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Pro Tools 8 Essential Training unveils the inner workings of the industry-standard software for music and post-production. Musician, producer, and educator David Franz demonstrates all the concepts and techniques necessary for recording, editing, mixing, and mastering in Pro Tools 8. He teaches how to create music with virtual instruments and plug-ins, edit with elastic audio for time and pitch manipulation, create a musical score, and mix with effects loops. This course can help any music producer, sound engineer, or hobbyist become proficient in Pro Tools 8. Exercise files accompany the course.
In this video, I'm going to go over how to use the Score Editor window to create and edit MIDI notes. First, let's open up the Score Editor window. There are few ways to do that. We can go to the Window menu and choose Score Editor, or we can go to into the Preferences on the MIDI page and set this up so that we have double-clicking a MIDI region opens the Score Editor, or we can simply right-click on a MIDI region and scroll down to the bottom of the right-click menu and choose Open in Score Editor.
Boom! There we go, the Score Editor window, and there is our music notation. First, I want to go over to the Toolbar menu in the Score Editor and make sure that everything is selected, so that we are seeing everything that we can in the Toolbar. We are going to take a look at these Edit tools over here. Let's check out the Zoomer first. If we go into the Score and click once with the Zoomer tool, it will zoom in. If you press the Option key on a Mac or the Alt key on a PC, it will zoom back out if you click and you will see the little icon switch from the plus to a minus in the Zoomer tool, and finally, you can click and drag and create a marquee and then that will zoom in on just the area that you created that marquee box for. I'm going to zoom out a little bit again, and let's go to the Trimmer tool.
The Trimmer allows you to lengthen or shorten notes. So if I take it here to this note and I click and drag, I can shorten that note and you will see that the rests go in and alter accordingly as I drag forward and back. Next, I'm going to use the Note Selector tool and if I click and drag with that, I'll select all the notes that I'm clicking and dragging over, and those notes turn blue. Now Selected notes can be deleted, moved, transposed and processed with the Vent Operations like Quantize. So what if I go ahead and cut those? They go away, and we get empty measures. I'm going to undo that. Now I should make a note about the Note Selector because it only includes MIDI note and velocity data. It doesn't include any other MIDI or continuous controller data that might be underlying these notes. Why does that matter? Well, if you make an edit on the Score, like moving some notes or erasing some notes like we just did, some information might not move with that edit. So if we have this piano track and maybe there is some pedal sustain underneath these notes, that data will actually stay there while we erase these notes, and you probably don't want that. So, I recommend performing large MIDI edits like that in the Edit window or the MIDI Editor window where that data will actually travel with your edits.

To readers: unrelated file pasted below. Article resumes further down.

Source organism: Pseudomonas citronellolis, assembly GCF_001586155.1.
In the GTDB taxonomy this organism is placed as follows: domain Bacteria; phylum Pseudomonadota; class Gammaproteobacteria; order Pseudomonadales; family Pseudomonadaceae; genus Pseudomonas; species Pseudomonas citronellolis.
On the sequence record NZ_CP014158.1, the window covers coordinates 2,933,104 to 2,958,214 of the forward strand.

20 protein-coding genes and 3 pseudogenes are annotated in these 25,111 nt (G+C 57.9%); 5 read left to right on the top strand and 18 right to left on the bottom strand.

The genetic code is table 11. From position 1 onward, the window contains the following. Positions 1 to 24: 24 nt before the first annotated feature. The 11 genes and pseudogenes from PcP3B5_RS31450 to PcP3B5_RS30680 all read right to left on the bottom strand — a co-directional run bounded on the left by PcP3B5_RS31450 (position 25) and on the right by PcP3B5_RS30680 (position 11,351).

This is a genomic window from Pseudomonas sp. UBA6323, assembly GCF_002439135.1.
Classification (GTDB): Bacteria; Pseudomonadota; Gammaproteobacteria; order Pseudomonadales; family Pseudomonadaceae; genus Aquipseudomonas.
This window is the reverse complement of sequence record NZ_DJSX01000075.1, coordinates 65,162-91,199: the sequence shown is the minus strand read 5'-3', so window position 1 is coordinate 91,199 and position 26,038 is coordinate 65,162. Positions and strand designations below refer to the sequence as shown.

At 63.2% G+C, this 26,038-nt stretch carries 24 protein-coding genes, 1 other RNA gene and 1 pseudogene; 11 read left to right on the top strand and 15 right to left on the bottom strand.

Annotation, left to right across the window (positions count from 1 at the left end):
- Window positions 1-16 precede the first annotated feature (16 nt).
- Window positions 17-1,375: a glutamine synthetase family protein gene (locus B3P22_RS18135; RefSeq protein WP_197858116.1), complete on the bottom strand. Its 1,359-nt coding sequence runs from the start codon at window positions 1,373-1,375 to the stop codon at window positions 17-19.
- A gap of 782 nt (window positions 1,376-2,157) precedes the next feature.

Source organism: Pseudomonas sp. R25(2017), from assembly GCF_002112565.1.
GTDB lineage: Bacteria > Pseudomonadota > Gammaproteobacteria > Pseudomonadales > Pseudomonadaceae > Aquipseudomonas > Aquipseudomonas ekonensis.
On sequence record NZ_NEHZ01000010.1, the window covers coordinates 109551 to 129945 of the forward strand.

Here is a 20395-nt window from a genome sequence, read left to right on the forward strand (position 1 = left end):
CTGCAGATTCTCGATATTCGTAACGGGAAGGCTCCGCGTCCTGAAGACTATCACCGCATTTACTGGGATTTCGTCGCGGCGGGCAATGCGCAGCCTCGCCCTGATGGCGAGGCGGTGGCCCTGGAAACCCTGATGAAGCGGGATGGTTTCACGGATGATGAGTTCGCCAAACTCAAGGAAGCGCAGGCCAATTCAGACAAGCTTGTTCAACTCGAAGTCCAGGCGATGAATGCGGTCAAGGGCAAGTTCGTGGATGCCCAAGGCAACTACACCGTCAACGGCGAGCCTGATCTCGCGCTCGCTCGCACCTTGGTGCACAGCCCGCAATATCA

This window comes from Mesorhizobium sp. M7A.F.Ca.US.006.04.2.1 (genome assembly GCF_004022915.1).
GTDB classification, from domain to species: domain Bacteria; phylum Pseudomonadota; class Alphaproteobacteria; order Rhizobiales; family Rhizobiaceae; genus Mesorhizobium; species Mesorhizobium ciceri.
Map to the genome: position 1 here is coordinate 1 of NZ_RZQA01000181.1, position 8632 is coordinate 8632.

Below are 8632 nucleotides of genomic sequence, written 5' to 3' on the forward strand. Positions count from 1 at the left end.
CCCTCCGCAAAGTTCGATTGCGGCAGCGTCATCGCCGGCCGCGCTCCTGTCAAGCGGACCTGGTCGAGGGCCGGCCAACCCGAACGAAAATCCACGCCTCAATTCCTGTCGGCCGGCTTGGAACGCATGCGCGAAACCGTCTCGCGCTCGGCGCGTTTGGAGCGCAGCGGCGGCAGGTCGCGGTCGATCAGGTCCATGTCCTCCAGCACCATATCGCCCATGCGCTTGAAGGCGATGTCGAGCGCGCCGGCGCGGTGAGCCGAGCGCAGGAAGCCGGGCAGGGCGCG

Now let's take a look at the Grabber tool. With the Grabber tool, we can click on a note and move it. (Music playing.) I am going to undo that. I can also create a marquee with the Grabber by clicking and dragging and selecting all these notes within the marquee. With the Pencil tool, we can insert, select, or move notes as well as delete them.
So if I just click in here-- (Music playing.) I can create a note. Once you have a note in the score, you can use the Pencil tool to grab it and move it around. Here is a little pointer icon that if you click on a note, you can click and grab it and move it anywhere you want like this. (Music playing.) Once you get away from the note, the pencil comes back and you can add more notes. Now we have all these shapes for the Pencil tool as well. In freehand, we can pretty much add notes wherever we want like this. (Music playing.) However, If we switch over to one of these other four, what that's going to do is add notes, but it's all going to be on one pitch and for the Line tool, all of the velocities would be the same. If we choose the Triangle tool, the velocities will go into a triangle shape. Choose the Square tool and the velocities will follow the square shape and finally, with the Random, the velocities will be randomized.
We will just keep it on freehand for now. If you take the Pencil tool and you get close to the note like this and press Option on the Mac or Alt on a PC, the pencil flips around and becomes an eraser, and you can delete notes that way. Now, any notes that you add or delete in the Score Editor window will also be reflected in the Edit window and the MIDI Editor. Also note that the Score Editor automatically adds rests as needed as you can see here. You can also move or manually insert rests if you want. So the Score Editor will probably become an integral part of your MIDI editing workflow in Pro Tools. I'll cover more about the features of the Score Editor in other videos in this course.
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